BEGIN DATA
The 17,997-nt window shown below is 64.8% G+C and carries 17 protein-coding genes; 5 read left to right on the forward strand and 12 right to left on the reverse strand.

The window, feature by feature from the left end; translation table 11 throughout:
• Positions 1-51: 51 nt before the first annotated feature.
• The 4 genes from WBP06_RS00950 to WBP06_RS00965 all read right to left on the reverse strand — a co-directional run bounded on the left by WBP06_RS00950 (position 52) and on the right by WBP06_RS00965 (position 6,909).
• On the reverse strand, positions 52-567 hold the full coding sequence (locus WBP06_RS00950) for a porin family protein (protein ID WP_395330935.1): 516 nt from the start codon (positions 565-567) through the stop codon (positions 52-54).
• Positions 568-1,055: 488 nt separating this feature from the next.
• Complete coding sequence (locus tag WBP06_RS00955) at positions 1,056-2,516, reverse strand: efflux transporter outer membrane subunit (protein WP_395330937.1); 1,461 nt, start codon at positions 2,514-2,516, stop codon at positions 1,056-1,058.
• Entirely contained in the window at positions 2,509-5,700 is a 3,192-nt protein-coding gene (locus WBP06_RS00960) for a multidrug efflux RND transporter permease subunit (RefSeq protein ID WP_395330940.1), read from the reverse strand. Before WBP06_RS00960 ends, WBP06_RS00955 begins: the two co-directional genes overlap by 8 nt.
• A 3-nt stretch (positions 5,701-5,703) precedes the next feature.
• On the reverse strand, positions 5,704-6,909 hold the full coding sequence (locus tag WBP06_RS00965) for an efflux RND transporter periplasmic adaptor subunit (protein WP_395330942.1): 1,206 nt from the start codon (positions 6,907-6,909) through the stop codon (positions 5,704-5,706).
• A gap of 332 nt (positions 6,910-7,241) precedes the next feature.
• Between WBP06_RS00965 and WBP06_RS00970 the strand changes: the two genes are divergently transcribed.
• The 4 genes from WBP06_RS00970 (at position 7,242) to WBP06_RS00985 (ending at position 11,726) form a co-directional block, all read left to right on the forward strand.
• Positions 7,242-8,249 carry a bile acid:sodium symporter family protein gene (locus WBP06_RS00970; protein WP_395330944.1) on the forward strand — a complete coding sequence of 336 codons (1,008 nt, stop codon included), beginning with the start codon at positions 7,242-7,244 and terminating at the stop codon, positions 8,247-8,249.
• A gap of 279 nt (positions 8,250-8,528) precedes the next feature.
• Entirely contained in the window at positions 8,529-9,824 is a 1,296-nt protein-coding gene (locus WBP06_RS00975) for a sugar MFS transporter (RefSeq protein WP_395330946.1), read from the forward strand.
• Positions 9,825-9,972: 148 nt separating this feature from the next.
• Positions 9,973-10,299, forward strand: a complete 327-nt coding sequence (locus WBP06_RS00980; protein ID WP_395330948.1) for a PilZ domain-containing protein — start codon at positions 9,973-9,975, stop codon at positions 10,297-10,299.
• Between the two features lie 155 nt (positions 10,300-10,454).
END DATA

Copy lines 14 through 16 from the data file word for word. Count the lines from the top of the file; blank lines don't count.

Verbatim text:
• Positions 7,242-8,249 carry a bile acid:sodium symporter family protein gene (locus WBP06_RS00970; protein WP_395330944.1) on the forward strand — a complete coding sequence of 336 codons (1,008 nt, stop codon included), beginning with the start codon at positions 7,242-7,244 and terminating at the stop codon, positions 8,247-8,249.
• A gap of 279 nt (positions 8,250-8,528) precedes the next feature.
• Entirely contained in the window at positions 8,529-9,824 is a 1,296-nt protein-coding gene (locus WBP06_RS00975) for a sugar MFS transporter (RefSeq protein WP_395330946.1), read from the forward strand.